Fans of Australian Survivor will know Samoa proved an island of tests, torments and triumphs for contestants. But for travellers, the Pacific islands are far more tranquil.
‘No, no snakes, it’s a family island,” a local exclaimed when quizzed about the reptilian dangers of Samoan island Upolu.
Whether something was lost in translation or the remark was made in an attempt to placate tourist fears, there was some truth to his statement. Although two snakes of the boa family inhabit the land, family does hold a special place in the hearts of the islanders.
Extended families live on the same properties from generation to generation. Even in death, kin do not leave the homeland.
It is not uncommon to observe burial plots in front yards, some marked by a simple stone, others by more elaborate tombs.
Almost every home boasts a fale, a large outdoor living area for communal gatherings. In many instances, these areas are as big, if not bigger, than the house and are perfect for the tropical climate. Like the graves, they vary greatly in construction. Log pillars with tin roofs are a common design but cement pylons with tiled roofs make more elaborate fales.
Beach fales are smaller huts with thatched roofs that can be rented from the family that owns the patch of sand they occupy. There are simple designs that can be rented for a day trip or constructions with window shutters and doors that are perfect for a cheap stay by the seaside.
At Lalomanu Beach, an open fale with a stunning ocean view is 120 tala per night ($65); at Faofao Beach a simple fale is 30 tala per person or 70 tala including two meals.
Most of the land — about 81 per cent — is under customary ownership, which means it is owned by the indigenous communities. Unlike many tourist attractions around the world that are run by private enterprise, in Samoa spectacular natural attractions can be accessed by a stroll through someone’s backyard.
Tourists pay the family a small fee to access the land (about 10 tala) and then walk through a garden to view an almighty waterfall, such as Fuipisia Falls. Lush, green rainforests are nourished by the humid environment and the island has no shortage of water features.
Another popular spot is the Sua Ocean Trench. This beautiful tidal swimming hole is fed through a lava tube connecting it with the ocean. It can be accessed by a steep, slippery wooden ladder that leads down into the 30m-deep cavity. Surrounding this unique formation are gardens, fales perfect for picnics and, along the coastline, a blow hole and rock pools.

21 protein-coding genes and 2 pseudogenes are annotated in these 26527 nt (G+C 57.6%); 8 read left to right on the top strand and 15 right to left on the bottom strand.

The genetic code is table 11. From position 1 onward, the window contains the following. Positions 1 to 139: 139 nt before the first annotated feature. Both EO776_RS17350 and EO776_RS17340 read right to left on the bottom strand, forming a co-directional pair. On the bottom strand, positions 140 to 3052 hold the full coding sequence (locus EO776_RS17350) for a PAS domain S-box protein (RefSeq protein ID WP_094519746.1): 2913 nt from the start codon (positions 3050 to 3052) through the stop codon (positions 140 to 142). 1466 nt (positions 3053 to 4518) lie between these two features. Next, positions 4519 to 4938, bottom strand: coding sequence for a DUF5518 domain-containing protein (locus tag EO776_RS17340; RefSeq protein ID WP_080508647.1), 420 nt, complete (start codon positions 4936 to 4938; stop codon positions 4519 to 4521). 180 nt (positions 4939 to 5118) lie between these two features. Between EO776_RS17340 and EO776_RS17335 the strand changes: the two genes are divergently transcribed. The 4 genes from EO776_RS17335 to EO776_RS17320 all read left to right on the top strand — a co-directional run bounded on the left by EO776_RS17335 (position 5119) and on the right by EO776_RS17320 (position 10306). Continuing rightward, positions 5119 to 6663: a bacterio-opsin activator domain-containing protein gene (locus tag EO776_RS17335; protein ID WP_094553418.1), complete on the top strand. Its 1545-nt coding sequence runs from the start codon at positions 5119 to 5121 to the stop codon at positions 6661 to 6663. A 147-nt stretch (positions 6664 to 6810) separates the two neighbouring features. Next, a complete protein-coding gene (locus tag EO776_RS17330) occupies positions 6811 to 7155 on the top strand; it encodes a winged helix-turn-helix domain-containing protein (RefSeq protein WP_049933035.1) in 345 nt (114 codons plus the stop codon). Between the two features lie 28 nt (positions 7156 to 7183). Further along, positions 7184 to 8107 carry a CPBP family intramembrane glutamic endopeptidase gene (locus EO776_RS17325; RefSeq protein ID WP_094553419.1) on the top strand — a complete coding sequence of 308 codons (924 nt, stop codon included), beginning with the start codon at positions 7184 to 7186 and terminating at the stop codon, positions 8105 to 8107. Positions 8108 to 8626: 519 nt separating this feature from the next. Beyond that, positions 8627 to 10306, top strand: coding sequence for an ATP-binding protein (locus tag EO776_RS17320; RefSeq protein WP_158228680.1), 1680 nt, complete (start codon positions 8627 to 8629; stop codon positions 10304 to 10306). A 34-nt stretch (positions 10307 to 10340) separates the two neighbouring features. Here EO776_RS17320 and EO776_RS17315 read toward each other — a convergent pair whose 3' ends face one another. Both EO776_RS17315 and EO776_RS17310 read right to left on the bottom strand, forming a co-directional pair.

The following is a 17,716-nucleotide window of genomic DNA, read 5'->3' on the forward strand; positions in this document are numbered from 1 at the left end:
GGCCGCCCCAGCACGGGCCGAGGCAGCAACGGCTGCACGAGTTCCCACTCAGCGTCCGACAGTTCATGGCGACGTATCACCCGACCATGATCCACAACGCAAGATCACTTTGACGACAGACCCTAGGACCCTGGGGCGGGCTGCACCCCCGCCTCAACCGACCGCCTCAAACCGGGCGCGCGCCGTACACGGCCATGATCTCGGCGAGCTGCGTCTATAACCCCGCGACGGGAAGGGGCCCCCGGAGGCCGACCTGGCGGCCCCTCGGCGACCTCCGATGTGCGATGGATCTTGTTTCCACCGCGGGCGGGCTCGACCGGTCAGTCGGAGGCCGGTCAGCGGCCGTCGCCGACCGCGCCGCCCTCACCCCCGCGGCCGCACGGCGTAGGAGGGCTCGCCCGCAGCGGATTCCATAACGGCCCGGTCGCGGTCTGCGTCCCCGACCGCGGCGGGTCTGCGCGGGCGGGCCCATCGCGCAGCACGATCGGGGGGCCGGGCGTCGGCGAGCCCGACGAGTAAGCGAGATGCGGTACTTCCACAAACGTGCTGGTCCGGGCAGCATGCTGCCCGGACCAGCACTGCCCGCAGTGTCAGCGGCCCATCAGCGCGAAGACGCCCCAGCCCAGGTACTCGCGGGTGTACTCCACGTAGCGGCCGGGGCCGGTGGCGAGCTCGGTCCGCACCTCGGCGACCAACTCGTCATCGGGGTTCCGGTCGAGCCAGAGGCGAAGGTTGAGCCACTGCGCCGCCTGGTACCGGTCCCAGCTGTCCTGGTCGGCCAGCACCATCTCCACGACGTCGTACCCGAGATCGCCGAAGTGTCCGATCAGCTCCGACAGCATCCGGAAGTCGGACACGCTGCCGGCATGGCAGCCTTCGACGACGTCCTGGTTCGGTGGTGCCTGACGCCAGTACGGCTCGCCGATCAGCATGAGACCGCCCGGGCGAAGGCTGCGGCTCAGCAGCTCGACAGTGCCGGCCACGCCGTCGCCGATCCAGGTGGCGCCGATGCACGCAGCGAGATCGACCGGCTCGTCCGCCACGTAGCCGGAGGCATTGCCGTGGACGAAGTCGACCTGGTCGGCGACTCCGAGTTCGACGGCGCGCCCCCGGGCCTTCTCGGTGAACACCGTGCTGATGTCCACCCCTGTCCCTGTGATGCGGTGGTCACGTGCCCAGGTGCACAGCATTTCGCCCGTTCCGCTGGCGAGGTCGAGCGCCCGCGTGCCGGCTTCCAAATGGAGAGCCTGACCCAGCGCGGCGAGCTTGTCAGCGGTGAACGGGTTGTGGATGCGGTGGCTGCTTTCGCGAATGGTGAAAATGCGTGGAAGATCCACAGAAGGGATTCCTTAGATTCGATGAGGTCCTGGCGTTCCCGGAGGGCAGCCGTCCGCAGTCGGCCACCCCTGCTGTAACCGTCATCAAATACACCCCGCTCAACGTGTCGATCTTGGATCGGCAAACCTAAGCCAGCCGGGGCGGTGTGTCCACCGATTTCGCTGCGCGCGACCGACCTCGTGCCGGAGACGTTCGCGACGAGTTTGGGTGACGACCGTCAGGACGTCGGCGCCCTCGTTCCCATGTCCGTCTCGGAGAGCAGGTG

Samoa is made up of two main islands. Upolu is the smaller and is situated to the south-east of the larger Savai’i. It was formed by a huge basaltic shield volcano but there have been no historically recorded eruptions. Only 75km in length, it doesn’t take long to travel around the island.
Touring is probably easiest if you hire a local driver. If you choose to rent a car, be aware the roads are rough in patches, have an incredible amount of speed bumps, and chickens, dogs and pigs roam free. To travel like a local, take one of the many colourful buses. There are bus ports but not stops, so you can hail a vehicle from the side of the road and disembark wherever you desire. The destination of the bus is on the front of the lovingly named and designed carrier. Seating comprises wooden benches and locals would rather sit on a fellow passenger’s lap than stand in the aisle — so don’t be offended if someone pats their knee when you embark; it’s not an attempt at speed dating.
The main source of income for Samoans is taro farming and fishing. Both feature heavily in the local diet, along with the pigs and chickens that wander the streets.
On the southern side of the island, Coconuts Beach Club and Resort and Seabreeze Resort are ideal locations to sample culinary delights and sip a cocktail while you gaze out to the azure ocean.
Samoa is a laidback location every day, especially once you get out of the capital Apia. Make sure you carry cash, because ATMs are few and far between. On Sundays, almost everything closes down. About 98 per cent of the population is Christian and the locals dress from head to toe in white to go to one of the many churches.
Treasure Island author Robert Louis Stevenson called Samoa home and took the
native name Tusitala (“Teller
of Tales”) while he was living on his estate in the village of Vailima. He died at just 44 years of age and was
buried on Mt Vaea, which
overlooks his former home.
The Samoan economy was given a boost after three seasons of the US version of Survivor were filmed on the island. It is was also the location for Australian Survivor, which screened on Ten this year. Challenges, tribal councils and team camps all highlighted the pristine beaches and lush jungle of Upolu. But the arrival of the entertainment industry has not caused an onslaught of over-development, with the little island staying true to its family roots.
Picture at top: Sua Ocean Trench is a tidal swimming hole by Annelies Gartner
DisclaimerAnnelies Gartner travelled to Samoa as a guest of Network Ten.
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